Degrees of tenant isolation for cloud-hosted software services: a cross-case analysis.
Ochei, Laud Charles
Bass, Julian M.
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OCHEI, L.C., BASS, J.M. and PETROVSKI, A. . Degrees of tenant isolation for cloud-hosted software services: a cross-case analysis. Journal of cloud computing [online], (accepted).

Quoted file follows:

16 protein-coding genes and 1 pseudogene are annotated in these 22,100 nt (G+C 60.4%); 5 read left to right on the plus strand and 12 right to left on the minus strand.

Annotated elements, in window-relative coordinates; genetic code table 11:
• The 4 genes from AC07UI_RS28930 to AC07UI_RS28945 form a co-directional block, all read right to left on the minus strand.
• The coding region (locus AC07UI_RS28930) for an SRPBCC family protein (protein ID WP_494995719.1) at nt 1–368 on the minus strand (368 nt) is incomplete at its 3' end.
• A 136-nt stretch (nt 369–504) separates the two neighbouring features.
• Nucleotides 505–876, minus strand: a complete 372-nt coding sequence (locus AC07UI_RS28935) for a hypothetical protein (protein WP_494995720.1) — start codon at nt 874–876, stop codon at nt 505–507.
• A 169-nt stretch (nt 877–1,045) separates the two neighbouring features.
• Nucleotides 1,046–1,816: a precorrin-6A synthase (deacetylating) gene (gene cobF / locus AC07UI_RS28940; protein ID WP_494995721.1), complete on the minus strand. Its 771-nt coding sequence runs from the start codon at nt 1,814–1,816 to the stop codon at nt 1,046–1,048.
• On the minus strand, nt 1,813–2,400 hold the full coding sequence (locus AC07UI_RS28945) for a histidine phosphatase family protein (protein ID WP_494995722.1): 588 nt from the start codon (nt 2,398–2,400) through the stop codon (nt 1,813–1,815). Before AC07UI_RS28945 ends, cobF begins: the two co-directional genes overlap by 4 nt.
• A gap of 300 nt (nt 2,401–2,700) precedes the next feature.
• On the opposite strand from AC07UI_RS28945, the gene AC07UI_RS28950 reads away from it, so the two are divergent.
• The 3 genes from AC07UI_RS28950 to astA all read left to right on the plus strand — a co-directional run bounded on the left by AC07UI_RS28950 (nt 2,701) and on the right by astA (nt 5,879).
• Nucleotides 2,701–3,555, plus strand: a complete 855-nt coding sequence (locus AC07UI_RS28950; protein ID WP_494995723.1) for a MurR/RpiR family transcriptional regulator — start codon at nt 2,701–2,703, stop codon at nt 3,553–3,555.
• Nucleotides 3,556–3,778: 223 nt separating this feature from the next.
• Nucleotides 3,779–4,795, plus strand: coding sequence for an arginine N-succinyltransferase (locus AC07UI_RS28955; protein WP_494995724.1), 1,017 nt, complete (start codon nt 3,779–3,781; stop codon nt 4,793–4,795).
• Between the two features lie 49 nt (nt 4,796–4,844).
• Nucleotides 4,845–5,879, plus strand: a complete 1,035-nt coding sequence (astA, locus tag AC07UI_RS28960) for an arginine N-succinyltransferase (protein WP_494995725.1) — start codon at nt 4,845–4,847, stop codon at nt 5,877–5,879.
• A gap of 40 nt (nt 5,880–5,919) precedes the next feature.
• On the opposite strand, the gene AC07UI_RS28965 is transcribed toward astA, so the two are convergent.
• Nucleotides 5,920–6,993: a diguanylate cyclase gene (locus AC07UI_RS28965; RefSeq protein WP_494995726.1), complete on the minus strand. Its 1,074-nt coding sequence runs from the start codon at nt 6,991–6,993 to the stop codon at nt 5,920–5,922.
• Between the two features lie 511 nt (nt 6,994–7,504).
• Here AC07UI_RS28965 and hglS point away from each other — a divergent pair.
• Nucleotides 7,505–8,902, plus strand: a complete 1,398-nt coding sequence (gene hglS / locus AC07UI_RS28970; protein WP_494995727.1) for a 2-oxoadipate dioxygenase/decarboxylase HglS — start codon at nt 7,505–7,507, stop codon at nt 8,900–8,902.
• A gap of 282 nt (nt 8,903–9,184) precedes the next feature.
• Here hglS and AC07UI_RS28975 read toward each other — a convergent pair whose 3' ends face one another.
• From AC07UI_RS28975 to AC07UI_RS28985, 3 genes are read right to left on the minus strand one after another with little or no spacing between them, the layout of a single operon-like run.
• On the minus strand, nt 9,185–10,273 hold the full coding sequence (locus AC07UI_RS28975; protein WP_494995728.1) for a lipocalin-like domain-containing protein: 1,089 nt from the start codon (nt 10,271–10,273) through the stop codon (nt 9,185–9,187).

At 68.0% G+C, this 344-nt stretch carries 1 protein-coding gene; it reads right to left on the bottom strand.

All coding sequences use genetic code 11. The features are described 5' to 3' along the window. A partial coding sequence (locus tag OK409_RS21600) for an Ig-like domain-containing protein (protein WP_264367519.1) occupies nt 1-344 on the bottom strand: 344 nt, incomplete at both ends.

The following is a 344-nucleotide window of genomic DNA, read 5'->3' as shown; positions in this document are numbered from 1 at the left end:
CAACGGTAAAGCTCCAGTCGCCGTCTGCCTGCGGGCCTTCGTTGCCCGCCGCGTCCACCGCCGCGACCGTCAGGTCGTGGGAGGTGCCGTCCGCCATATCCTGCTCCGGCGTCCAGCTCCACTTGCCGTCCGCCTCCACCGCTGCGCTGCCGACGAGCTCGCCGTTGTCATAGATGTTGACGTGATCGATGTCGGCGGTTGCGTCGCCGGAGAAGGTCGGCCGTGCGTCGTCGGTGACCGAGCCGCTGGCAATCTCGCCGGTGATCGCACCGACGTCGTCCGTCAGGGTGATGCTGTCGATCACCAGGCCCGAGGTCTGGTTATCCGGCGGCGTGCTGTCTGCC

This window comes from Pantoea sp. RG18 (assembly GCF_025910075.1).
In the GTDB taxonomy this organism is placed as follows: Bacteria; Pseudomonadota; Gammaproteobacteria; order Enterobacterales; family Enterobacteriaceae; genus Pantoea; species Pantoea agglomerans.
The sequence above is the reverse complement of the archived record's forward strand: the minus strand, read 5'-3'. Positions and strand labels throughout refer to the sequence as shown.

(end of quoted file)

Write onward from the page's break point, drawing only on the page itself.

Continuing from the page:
A challenge, when implementing multi-tenancy in a cloud-hosted software service, is how to ensure that the performance and resource consumption of one tenant does not adversely affect other tenants. Software designers and architects must achieve an optimal degree of tenant isolation for their chosen application requirements. The objective of this research is to reveal the trade-offs, commonalities, and differences to be considered when implementing the required degree of tenant isolation. This research uses a cross-case analysis of selected open source cloud-hosted software engineering tools to empirically evaluate varying degrees of isolation between tenants. Our research reveals five commonalities across the case studies: disk space reduction, use of locking, low cloud resource consumption, customization and use of plug-in architecture, and choice of multi-tenancy pattern. Two of these common factors compromise tenant isolation. The degree of isolation is reduced when there is no strategy to reduce disk space and customization and plug-in architecture is not adopted. In contrast, the degree of isolation improves when careful consideration is given to how to handle a high workload, locking of data and processes is used to prevent clashes between multiple tenants and selection of appropriate multi-tenancy pattern. The research also revealed five case study differences: size of generated data, cloud resource consumption, sensitivity to workload changes, the effect of the software process, client latency and bandwidth, and type of software process. The degree of isolation is impaired, in our results, by the large size of generated data, high resource consumption by certain software processes, high or fluctuating workload, low client latency, and bandwidth when transferring multiple files between repositories. Additionally, this research provides a novel explanatory framework for (i) mapping tenant isolation to different software development processes, cloud resources and layers of the cloud stack; and (ii) explaining the different trade-offs to consider affecting tenant isolation (i.e. resource sharing, the number of users/requests, customizability, the size of generated data, the scope of control of the cloud application stack and business constraints) when implementing multi-tenant cloud-hosted software services. This research suggests that software architects have to pay attention to the trade-offs, commonalities, and differences we identify to achieve their degree of tenant isolation requirements.